The company reported net income for the second quarter and year-to-date of $4.6 million or $0.11 per diluted share and $2.0 million or $0.05 per diluted share, respectively.
Total operating revenues in the second quarter of 2000 increased 26.7% to $154.6 million as compared to $122.0 million in the same period last year. Total operating expenses increased 24.7% in the quarter, reflecting a 15.3% increase in systemwide capacity and a 50.5% increase in the price of fuel during the period. Operating income for the second quarter was $7.5 million, an 87.4% increase over operating income of $4.0 million in the same period last year.
Paul J. Casey, President and Chief Executive Officer, said, "As expected, our growth strategy continued to produce strong top line improvement in the second quarter. The success of our marketing and pricing strategies allowed us to increase capacity substantially in our major markets while also increasing yields and load factors.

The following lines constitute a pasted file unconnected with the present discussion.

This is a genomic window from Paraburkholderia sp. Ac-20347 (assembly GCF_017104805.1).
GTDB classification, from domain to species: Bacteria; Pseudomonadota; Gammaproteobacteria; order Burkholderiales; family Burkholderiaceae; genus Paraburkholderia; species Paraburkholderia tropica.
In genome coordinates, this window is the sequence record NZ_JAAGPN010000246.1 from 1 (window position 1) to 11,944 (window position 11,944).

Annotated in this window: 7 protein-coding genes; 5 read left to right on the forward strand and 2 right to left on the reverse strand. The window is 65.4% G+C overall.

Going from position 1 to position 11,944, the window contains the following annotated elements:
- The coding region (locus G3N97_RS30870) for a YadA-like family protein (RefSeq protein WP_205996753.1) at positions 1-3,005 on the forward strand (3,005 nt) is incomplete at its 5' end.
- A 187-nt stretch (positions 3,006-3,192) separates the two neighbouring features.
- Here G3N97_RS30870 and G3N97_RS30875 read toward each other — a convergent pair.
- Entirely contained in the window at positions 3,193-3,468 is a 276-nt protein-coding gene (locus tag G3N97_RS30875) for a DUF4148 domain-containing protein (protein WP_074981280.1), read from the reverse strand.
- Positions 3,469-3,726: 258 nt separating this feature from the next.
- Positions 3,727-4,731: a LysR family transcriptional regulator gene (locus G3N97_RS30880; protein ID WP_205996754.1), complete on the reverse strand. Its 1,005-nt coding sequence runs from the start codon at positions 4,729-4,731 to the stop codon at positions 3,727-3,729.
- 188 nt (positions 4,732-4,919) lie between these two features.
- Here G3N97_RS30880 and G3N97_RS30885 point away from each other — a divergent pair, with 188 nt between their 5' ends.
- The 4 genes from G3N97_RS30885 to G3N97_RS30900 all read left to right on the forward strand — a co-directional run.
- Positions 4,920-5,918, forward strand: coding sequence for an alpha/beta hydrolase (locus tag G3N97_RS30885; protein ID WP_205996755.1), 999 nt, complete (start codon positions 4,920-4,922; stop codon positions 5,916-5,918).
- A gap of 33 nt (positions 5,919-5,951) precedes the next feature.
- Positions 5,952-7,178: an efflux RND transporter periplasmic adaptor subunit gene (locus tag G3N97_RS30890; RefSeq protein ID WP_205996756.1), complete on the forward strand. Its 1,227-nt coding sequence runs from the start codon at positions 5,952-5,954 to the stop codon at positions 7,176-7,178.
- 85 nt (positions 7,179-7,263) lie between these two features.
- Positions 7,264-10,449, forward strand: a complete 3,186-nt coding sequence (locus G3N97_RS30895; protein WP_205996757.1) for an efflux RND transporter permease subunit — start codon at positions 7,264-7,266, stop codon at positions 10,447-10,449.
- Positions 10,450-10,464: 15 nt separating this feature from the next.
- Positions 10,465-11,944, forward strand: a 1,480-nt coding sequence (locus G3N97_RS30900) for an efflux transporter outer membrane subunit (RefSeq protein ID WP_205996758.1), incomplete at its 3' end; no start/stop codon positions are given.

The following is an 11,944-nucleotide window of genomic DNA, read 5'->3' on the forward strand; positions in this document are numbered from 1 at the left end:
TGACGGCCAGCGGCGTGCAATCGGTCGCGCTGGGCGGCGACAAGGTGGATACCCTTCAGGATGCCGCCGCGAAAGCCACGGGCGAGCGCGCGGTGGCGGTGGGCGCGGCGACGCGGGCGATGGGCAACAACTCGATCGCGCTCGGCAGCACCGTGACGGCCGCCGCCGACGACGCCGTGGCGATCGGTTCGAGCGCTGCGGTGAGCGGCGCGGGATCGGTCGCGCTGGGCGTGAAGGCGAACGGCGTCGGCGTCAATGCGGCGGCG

"The robust U.S. economy continues to translate into very high demand in our Western U.S. markets for travel to Hawaii. We are seeing strong load factor improvement in all sectors of our business this summer and advance bookings for the fall look promising," Casey said.
Preliminary Hawaii Visitors & Convention Bureau (HVCB) statistics for the first six months of 2000 show a 5.0% increase in total visitor arrivals to the State of Hawaii, compared to essentially no growth during the first half of 1999. Continuing a trend in 2000, domestic visitors accounted for much of the overall improvement with an increase of 7.5% over 1999 first half arrivals. International visitor counts increased by 0.9% over the year-earlier period.